I recently watched a video on the WIRED YouTube channel about Swindon’s ‘magic roundabout’. Although I’ve not driven on that, I have been on Hemel Hempstead’s ‘magic roundabout’ which is similar. What I remember about that experience was that it was possible to get exit the roundabout via different ways; the animation shows how there are two ways to get from A to B:

This prompted me to think about how we search for things on the Internet. People are not all the same and we each get to what we’re looking for, our destination, in different ways. Three methods I use are, in no particular order:

  • a Google search, choosing one of the results from that search (which could be an advert, a link from the map if that appears in the results, or one of the many website links)
  • a Google search, refining the search by choosing from Shopping, Images, News, Maps, Videos, Books or Flights
  • a YouTube search, exclusively for video

I find that I’m using video searches more frequently nowadays than I used to. One of the reasons for this is that I believe that videos build trust and credibility. A video backs up what people claim on their websites.

However, just like websites need Search Engine Optimisation to increase their chances of being found in search results, videos should also be optimised in order to increase their chances of being found.

I experimented with optimisation on a video I created for GemPort Jewellery in Birmingham’s Jewellery Quarter. Using the Keyword Planner I optimised the video for keyphrases with 100-1K Avg. monthly searches and High competition. Here are the results of one such search:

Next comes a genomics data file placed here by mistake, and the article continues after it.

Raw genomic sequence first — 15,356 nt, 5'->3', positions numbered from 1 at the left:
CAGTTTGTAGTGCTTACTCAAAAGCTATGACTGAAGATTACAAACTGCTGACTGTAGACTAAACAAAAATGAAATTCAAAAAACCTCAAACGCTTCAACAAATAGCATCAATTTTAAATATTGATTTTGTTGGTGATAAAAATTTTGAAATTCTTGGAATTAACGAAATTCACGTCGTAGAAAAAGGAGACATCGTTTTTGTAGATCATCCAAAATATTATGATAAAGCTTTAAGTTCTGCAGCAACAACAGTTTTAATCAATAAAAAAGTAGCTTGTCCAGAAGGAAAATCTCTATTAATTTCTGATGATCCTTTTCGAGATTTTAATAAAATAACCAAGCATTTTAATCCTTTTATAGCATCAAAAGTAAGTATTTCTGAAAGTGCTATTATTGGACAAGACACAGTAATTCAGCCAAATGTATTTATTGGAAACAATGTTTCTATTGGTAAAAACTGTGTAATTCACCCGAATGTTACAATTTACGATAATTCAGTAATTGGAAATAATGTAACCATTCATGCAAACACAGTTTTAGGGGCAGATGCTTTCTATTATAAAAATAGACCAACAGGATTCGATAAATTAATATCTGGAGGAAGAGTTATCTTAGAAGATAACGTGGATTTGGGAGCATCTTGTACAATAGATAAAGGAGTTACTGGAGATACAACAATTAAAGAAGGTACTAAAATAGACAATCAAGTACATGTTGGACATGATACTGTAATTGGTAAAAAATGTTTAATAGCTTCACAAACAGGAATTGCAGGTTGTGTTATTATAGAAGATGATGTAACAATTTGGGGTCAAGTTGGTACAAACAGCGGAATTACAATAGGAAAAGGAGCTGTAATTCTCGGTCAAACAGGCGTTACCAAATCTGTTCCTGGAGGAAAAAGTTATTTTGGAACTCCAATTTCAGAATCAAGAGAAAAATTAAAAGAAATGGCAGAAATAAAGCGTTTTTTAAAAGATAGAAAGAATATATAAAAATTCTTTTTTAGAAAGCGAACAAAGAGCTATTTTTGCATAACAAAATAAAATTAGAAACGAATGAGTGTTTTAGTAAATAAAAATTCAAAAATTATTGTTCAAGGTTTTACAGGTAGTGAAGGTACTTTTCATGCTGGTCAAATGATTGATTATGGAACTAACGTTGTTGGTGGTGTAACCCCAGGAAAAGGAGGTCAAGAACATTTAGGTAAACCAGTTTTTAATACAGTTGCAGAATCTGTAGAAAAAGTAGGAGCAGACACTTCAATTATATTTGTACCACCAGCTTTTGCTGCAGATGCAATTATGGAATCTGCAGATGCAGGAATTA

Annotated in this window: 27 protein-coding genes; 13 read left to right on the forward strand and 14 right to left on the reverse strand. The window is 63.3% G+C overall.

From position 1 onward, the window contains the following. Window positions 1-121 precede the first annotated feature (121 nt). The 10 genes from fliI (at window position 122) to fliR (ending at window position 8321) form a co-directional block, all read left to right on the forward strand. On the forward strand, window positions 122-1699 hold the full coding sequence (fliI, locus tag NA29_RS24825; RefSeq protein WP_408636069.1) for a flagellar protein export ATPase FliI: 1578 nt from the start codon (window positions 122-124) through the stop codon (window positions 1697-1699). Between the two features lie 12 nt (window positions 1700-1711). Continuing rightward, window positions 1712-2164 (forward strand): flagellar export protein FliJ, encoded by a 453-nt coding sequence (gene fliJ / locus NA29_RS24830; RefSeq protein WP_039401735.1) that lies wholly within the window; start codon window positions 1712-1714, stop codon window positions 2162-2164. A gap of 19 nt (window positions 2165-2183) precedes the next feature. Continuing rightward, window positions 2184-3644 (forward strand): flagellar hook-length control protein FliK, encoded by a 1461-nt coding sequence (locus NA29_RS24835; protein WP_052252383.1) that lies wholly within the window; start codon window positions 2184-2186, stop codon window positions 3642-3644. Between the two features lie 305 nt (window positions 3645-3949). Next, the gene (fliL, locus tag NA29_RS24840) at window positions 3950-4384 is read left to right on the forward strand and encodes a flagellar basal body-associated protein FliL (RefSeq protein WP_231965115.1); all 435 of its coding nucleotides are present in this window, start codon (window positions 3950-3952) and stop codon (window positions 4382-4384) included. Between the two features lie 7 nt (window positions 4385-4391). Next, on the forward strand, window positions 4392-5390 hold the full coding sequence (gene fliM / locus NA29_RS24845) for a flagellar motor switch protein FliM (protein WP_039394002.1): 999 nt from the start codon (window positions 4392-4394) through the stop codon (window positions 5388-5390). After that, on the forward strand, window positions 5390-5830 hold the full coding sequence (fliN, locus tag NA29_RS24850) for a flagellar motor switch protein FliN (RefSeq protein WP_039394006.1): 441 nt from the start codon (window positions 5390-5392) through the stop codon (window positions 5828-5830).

My mobile search results show the video appears third in a Google Video search and second in a YouTube search (after adverts in both cases).

Micro-Moments

Google has written a lot about a new consumer behaviour called “micro-moments” (“I-want-to-know”, “I-want-to-go”, “I-want-to-do”, “I-want-to-buy”) and says that many consumers are choosing video to carry out these micro-moments. According to Google, increasingly they’re happening on YouTube.

In the “I-want-to-buy” moment, “consumers have already researched, compared, and prepared, and they’re finally ready to put dollars behind their decision”. A Google Consumer Survey found that “18-34 year olds say YouTube is the best place to learn about a product or service that interests them”.

If you create video content and optimise the videos for search engines such as YouTube then that should improve their visibility which, as well as driving more traffic to your website, could also facilitate these micro-moments.